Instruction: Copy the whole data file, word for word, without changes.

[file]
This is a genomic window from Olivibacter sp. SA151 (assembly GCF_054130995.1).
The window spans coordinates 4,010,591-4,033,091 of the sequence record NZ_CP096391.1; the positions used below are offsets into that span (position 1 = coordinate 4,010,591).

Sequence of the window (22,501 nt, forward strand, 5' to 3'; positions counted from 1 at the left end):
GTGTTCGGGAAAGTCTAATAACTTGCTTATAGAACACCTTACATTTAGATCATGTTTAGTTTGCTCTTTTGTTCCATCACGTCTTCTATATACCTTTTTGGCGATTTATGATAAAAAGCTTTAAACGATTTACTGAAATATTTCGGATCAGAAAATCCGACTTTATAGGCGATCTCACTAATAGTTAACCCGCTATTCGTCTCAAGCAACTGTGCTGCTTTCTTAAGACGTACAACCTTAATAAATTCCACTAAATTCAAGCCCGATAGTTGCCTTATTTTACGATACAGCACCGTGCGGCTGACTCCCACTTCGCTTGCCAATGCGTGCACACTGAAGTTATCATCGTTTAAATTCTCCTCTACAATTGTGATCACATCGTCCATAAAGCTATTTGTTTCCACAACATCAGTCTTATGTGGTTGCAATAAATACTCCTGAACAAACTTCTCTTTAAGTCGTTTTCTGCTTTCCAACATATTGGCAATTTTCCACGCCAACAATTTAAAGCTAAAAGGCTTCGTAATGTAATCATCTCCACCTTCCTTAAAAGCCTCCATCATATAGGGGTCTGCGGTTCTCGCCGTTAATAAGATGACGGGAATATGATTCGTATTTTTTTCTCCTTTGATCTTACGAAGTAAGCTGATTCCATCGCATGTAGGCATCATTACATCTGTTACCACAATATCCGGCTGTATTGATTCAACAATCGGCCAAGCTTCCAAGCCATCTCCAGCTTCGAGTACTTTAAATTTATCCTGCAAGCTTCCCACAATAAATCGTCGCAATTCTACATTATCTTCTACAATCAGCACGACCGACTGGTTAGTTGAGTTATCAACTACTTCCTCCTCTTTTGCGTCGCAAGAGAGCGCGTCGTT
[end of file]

This is a genomic window from Olivibacter sp. SA151 (assembly GCF_054130995.1).
The window spans coordinates 4,010,591-4,033,091 of the sequence record NZ_CP096391.1; the positions used below are offsets into that span (position 1 = coordinate 4,010,591).

Sequence of the window (22,501 nt, forward strand, 5' to 3'; positions counted from 1 at the left end):
GTGTTCGGGAAAGTCTAATAACTTGCTTATAGAACACCTTACATTTAGATCATGTTTAGTTTGCTCTTTTGTTCCATCACGTCTTCTATATACCTTTTTGGCGATTTATGATAAAAAGCTTTAAACGATTTACTGAAATATTTCGGATCAGAAAATCCGACTTTATAGGCGATCTCACTAATAGTTAACCCGCTATTCGTCTCAAGCAACTGTGCTGCTTTCTTAAGACGTACAACCTTAATAAATTCCACTAAATTCAAGCCCGATAGTTGCCTTATTTTACGATACAGCACCGTGCGGCTGACTCCCACTTCGCTTGCCAATGCGTGCACACTGAAGTTATCATCGTTTAAATTCTCCTCTACAATTGTGATCACATCGTCCATAAAGCTATTTGTTTCCACAACATCAGTCTTATGTGGTTGCAATAAATACTCCTGAACAAACTTCTCTTTAAGTCGTTTTCTGCTTTCCAACATATTGGCAATTTTCCACGCCAACAATTTAAAGCTAAAAGGCTTCGTAATGTAATCATCTCCACCTTCCTTAAAAGCCTCCATCATATAGGGGTCTGCGGTTCTCGCCGTTAATAAGATGACGGGAATATGATTCGTATTTTTTTCTCCTTTGATCTTACGAAGTAAGCTGATTCCATCGCATGTAGGCATCATTACATCTGTTACCACAATATCCGGCTGTATTGATTCAACAATCGGCCAAGCTTCCAAGCCATCTCCAGCTTCGAGTACTTTAAATTTATCCTGCAAGCTTCCCACAATAAATCGTCGCAATTCTACATTATCTTCTACAATCAGCACGACCGACTGGTTAGTTGAGTTATCAACTACTTCCTCCTCTTTTGCGTCGCAAGAGAGCGCGTCGTT